I’ll see you in Havana
Beyond the seaside malecón, vintage cars and time-tested buildings, on the same streets that fostered a revolution, where artists from around the world have found inspiration, Cuba’s capital is getting a new look.
Text: Diego Cobo | Photos: roberto candia
Cuba is changing. The first meeting between Barack Obama and Raúl Castro began to thaw diplomatic relations with the United States, and on the streets of Havana, the stars and stripes started to appear – as if by magic – on clothing, on hotel flagpoles and even on bicycle-taxis. It seems some Cubans never lost their fascination with U.S. pop culture, and many see view this historic encounter as a new economic opportunity.
Yes, Cuba is changing, but that doesn’t mean a focus on all things foreign. Eddy Fernández Monte’s face lights up when he talks about the culinary scene in Havana. Cuban cuisine is really taking flight, but the country’s culinary heritage has not been forgotten. A master chef dedicated to restoring pride in traditional Cuban fare, Fernández is the president of Cuba’s Federación de Asociaciones Culinarias, as well as the top chef at the restaurant Arte Chef.
Dozens of restaurants have opened in the neighborhood of Vedado and Miramar, where you’ll also find several theaters and art galleries. Today, the city boasts an interesting array of dining options, like the restaurant Starbien, and Río Mar, at the mouth of the Río Almendares.
And Havana’s new tourism industry is heading off the beaten path to forge new ones. The predictable cocktails at old standards like La Bodeguita del Medio are being balanced by modern spaces that fill a special niche. Places like El Cocinero (innovative options in an old oil factory) and Café Madrigal (craving tapas?) offer a refreshing taste of modernity. Havana is learning that tourism thrives with variety.
Paradise for Artists
Let’s start at the Plaza de Armas, the gateway to a literary world. Here, under the shade of the immense flamboyan trees, dozens of booksellers offer works of tremendous historic value, most of them volumes that examine the legendary revolution of 1959. Those were the days of berets, when Fidel Castro became the Prime Minister and began to shape the country’s future.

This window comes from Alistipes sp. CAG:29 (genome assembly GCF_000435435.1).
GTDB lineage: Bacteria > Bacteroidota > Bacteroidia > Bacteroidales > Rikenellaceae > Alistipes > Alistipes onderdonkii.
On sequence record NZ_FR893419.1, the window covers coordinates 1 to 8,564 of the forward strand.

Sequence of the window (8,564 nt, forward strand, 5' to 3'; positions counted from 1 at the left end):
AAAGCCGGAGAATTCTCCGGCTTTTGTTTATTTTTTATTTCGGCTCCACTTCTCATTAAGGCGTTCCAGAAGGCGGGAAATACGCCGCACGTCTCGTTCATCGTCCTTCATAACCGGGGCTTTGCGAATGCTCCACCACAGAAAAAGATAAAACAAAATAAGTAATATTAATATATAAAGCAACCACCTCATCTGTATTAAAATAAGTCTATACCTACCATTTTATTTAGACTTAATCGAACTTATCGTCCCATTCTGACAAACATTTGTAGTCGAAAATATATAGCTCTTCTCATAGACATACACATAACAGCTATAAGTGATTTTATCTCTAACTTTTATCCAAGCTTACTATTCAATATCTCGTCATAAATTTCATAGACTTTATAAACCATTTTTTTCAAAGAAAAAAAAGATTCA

And this is also the land of Ernest Hemingway, who lived in Havana for more than 20 years, in the 1940s and 1950s. Here, the U.S. writer ate, drank, fished and penned works like A Moveable Feast and Islands in the Stream. It doesn’t take much more than a quick stroll around Cojimar – a small town on the outskirts of the capital – to realize that this placid fishing village inspired The Old Man and the Sea, the novel that set Hemingway on the path to the Nobel Prize in Literature. Hemingway’s home in Cuba, Finca Vigía, is perched on the hill of San Francisco de Paula. He purchased the house with the money he made selling rights to the novel For Whom the Bell Tolls. Now a museum, Finca Vigía is an essential tourist destination that faithfully preserves the author’s spirit.
Indeed, the crocodile-shaped island has a powerful attraction that has lured writers from around the world. It was here that British author Graham Greene wrote Our Man in Havana. Spanish poet Rafael Alberti was entranced by his travels to the island where he gave conferences and recited his works, including the poem with the famous line: “Havana was already lost / Money was to blame.” And Spanish playwright and poet Federico García Lorca wrote his parents from Havana to say “This island is a paradise.”
Likewise, the classic Cuban singer-songwriters have been followed by new artists who fuse a variety of musical styles, a novelty for a country accustomed to the traditional sounds of son, trova and guaguancó. X (pronounced “Equis”) Alfonso is one of those experimental rockers who explores quintessential Cuban themes like nostalgia, loneliness and love, while symbolizing a Cuba that’s more contemporary than ever before.
As X describes in his lyrics: “There’s the hidden Havana you never see / filled with special people / humble by tradition / full of nostalgia and resignation / looking for doorways to answers.”
Havana’s powerful impulse to renew itself is strengthened by a sense of irony. And in this, trovador Ray Fernández is an expert, just like the acid-edged rappers Los Aldeanos. It’s a new vibe for a city that looks old on the outside but is growing at a furious pace deep inside. Cuba might seem like one big smile, but the most common expression seems to be “esto no es fácil” (it isn’t easy). And yet the people of Havana don’t let up. in
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